Today, I wish to write about tribal appointments of senior government officials by President Edgar Lungu.
Many patriotic and progressive Zambians have complained over the tribal manner the Patriotic Front (PF) government and President Lungu are appointing senior civil servants. The appointments are being done in a partisan and tribal manner. It is common to hear President Lungu’s appointees either being his tribesmen or his tribal cousins (us the Bemba speaking people). I am extremely worried that this practice is gaining momentum as the country draws near to the 2021 tripartite elections. President Lungu has accelerated the appointment of his tribesmen and tribal cousins to senior government positions much to the exclusion of other tribes.
Our founding fathers, Dr Kenneth Kaunda and his contemporaries fought hard to suppress tribalism in government, and KK’s appointments to senior government positions largely reflected the motto of One Zambia, One Nation. It is however disappointing that the PF government, led by His Excellency President Edgar Chagwa Lungu, the humble President, has yielded to tribal appointments at the exclusion of many other Zambians who are well qualified to serve this nation.
Under the humble President, appointments lack national character; they depict regionalism and tribalism which are at variance with national values and the Constitution. As Dr Guy Scott observed on page 250 of his book (Adventures in Zambian Politics: A Story in Black and White), there are systems at play, behind the throne, some of which have endured since KK’s days. There are family systems, tribal systems, systems of obligation and of government and, of course, vested interest. President Lungu’s government has succumbed to these retrogressive systems and a tribal system has taken a stronghold on his government.
Many appointments at permanent secretary (PS) level are given to President Lungu’s tribesmen and his tribal cousins; only a handful of permanent secretaries are from other tribal groupings which include madam Kakulubelwa Mulalelo (PS, Ministry of Health in charge of administration) and Mr Amos Malupenga (PS Ministry of Information and Broadcasting Services). Even when Dr Chileshe Mulenga (PS, Ministry of Home Affairs) died, instead of beginning to balance appointments at that level, President Lungu rushed to replace the late with his tribesman, a Mr Masiye Banda.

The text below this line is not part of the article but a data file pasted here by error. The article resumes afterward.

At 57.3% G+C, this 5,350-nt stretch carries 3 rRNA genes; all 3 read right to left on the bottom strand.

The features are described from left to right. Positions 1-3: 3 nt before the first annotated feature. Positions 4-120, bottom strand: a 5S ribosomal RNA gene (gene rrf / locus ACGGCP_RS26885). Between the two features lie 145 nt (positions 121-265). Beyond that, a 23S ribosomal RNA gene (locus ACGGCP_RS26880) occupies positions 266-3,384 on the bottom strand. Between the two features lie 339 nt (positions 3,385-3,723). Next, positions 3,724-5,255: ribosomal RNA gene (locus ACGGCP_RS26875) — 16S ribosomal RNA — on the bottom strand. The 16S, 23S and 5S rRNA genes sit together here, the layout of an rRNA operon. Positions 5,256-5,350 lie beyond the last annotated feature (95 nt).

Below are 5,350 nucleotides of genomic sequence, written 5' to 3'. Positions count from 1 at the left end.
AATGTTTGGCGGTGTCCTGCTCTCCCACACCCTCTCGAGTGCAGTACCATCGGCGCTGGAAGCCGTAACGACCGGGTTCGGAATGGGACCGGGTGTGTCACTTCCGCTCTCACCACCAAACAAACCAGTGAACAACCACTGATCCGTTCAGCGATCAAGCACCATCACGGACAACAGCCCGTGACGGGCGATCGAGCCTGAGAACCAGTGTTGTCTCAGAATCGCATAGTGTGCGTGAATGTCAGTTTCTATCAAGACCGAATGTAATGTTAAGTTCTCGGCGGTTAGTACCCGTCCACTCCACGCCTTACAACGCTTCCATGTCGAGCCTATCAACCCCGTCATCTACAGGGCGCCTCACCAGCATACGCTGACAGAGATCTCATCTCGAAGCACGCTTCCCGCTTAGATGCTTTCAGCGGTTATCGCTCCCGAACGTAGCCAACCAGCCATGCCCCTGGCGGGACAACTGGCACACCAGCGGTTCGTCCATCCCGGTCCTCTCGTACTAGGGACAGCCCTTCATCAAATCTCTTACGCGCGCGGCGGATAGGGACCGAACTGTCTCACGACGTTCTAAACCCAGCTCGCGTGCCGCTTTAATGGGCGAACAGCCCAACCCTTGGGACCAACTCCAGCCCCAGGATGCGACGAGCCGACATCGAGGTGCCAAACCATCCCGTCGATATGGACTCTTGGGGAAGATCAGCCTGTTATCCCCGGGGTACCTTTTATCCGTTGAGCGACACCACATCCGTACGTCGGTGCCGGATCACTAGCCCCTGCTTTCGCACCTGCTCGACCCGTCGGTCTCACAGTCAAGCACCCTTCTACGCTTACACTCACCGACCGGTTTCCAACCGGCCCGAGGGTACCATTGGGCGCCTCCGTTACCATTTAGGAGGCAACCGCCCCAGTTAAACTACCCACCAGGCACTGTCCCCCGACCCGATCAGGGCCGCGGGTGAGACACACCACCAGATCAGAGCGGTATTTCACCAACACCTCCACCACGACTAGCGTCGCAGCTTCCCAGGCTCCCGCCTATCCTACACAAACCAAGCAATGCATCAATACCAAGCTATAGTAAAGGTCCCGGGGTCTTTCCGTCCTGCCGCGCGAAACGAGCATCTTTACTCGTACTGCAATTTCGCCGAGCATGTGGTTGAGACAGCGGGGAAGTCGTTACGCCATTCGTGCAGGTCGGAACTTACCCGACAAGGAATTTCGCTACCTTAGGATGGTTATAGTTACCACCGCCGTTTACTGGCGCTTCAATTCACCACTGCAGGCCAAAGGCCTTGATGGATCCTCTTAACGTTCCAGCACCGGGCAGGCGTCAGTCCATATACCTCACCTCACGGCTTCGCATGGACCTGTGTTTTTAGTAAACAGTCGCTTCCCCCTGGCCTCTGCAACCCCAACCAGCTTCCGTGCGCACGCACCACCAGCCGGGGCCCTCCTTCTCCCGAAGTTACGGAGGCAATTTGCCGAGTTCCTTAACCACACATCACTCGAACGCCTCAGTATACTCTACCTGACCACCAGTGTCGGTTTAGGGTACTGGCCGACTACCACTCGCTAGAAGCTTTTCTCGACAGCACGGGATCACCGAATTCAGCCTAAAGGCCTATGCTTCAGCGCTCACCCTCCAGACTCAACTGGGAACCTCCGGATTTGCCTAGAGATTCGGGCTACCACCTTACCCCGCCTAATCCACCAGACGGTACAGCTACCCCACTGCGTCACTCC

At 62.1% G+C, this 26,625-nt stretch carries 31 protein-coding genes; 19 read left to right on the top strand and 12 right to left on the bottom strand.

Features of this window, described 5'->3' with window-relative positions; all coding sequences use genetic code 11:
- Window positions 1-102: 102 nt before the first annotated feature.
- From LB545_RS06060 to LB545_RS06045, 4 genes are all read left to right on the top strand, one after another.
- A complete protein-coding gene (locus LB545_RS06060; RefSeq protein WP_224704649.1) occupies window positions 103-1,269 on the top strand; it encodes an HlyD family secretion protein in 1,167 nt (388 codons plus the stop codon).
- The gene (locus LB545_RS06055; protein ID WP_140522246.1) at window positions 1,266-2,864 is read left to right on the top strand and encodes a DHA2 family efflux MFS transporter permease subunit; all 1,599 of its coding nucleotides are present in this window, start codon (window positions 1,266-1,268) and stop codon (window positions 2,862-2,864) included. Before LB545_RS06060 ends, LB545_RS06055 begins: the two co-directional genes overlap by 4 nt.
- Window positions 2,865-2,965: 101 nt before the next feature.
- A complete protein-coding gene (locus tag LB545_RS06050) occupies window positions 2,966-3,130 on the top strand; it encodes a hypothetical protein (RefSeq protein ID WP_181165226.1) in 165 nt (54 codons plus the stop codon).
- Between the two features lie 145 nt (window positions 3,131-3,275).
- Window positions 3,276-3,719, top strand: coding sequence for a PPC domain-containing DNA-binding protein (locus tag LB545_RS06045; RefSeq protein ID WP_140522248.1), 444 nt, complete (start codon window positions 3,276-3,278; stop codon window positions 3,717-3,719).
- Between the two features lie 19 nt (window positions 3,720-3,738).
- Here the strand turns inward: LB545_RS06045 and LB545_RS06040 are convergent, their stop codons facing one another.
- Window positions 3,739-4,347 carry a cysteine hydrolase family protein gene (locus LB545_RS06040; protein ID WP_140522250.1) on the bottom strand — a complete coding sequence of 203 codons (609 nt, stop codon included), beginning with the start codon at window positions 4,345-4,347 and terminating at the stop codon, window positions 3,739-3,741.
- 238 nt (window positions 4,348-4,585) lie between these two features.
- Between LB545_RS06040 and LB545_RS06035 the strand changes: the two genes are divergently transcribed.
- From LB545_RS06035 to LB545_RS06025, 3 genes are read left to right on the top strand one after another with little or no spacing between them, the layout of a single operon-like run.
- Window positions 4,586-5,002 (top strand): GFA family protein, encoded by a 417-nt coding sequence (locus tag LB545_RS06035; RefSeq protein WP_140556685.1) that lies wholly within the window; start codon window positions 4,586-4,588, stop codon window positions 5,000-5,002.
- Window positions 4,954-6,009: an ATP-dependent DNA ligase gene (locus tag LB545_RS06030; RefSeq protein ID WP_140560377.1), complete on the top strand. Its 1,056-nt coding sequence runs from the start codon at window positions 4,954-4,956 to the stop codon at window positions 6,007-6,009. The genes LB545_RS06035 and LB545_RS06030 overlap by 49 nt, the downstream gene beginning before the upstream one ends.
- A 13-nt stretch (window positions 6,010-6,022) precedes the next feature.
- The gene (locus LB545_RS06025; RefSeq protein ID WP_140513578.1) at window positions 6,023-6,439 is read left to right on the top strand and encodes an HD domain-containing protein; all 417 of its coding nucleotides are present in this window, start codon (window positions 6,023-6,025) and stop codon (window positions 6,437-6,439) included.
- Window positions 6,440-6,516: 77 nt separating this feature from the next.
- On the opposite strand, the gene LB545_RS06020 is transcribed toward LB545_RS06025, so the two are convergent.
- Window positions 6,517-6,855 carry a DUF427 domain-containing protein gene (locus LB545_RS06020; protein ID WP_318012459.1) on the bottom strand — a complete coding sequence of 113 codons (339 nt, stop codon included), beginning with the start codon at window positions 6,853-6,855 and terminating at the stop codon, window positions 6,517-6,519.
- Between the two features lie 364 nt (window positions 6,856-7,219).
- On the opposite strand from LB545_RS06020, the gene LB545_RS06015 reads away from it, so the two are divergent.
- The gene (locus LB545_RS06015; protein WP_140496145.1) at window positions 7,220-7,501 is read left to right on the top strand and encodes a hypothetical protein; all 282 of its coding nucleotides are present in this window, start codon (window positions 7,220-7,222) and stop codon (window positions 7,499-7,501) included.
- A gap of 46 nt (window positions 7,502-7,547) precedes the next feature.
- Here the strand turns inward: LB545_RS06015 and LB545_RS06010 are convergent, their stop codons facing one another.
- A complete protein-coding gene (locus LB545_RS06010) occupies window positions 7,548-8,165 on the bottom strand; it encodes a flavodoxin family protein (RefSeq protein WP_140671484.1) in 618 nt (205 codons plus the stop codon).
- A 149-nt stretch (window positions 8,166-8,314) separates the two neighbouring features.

Further, almost all senior positions in our security wings (Zambia Army, Zambia Air Force, Zambia National Services, State Intelligence Services, Zambia Police Service, and the Zambia Correctional Services are held by President Lungu’s tribesmen and tribal cousins. This is also the situation with the Anti-Corruption Commission and Drug Enforcement Commission. In these security wings, there has been a purge of senior officers from other regions on the pretext that they support the United Party for National Development (UPND), an opposition party. A case in point is the recent firing of Zambia National Service (ZNS) deputy commandant, Major General Alick Kamiji and replaced with President Lungu’s tribesman, Brigadier General Benson Miti. Does it mean that only officers from Bembaland and their tribal cousins qualify to lead ZNS?
Even the appointments of district commissioners (DCs) are being done on tribal lines across the country. I am surprised to see Easterners and their Bemba cousins being appointed to head districts in other regions such as Mpongwe and Masaiti. The natives of these areas are being displaced and when they complain, President Lungu and his government pay a blind eye to that.
I am perplexed also to observe that some Zambians from the Eastern and Northern provinces of Zambia seem to support President Lungu’s tribal appointments. They claim that it was their time to enjoy because when someone from other regions becomes a President of Zambia, they will begin favouring their own tribesmen. This is shameful and unacceptable; it is unprecedented in the history of this country.
I have been wondering why President Lungu’s appointments do not reflect all regions. My guess, which is probably your guess, is that the PF and President Lungu think that putting their own people in strategic government departments will help them tighten grip on power. There is strong belief that Mr Lungu’s tribesmen and tribal cousins will support him even when he loses the 2021 poll; his appointees will help him to fight against the people of Zambia’s wish to change government. If this is the motivation, President Lungu and his PF will be surprised. They may face what former Malawian president Professor Peter Mutharika experienced; his tribesmen in the Army refused to carry out his unlawful orders to help him stay in power after losing the poll.
The consequences of President Lungu appointing people to senior government positions from only two regions are many. The first thing is that his appointments alienate other tribes; these tribes will begin thinking that they are not part of Zambia. This could be a serious recipe for civil strife.
Further, President Lungu’s appointments deny Zambia a chance to benefit from the intellectual endowments from other groupings in the country. As a result, we see some ill-qualified Lungu’s tribesmen and tribal cousins appointed to senior government positions. This results in inefficiency and poor service delivery in government departments.
As I conclude, I wish to remind President Lungu that he is not a President for his tribesmen and his tribal cousins only. He is a Republican President; therefore, his appointments should reflect all regions. It is wrong for him to continue sideling other tribes in his appointments. His tribal appointments are not helping uniting this country but further tearing the bridges of One Zambia, One Nation built by our forefathers.
The author is a lecturer at the University of Zambia, department of Library and Information Science. Send comment to: firstname.lastname@example.org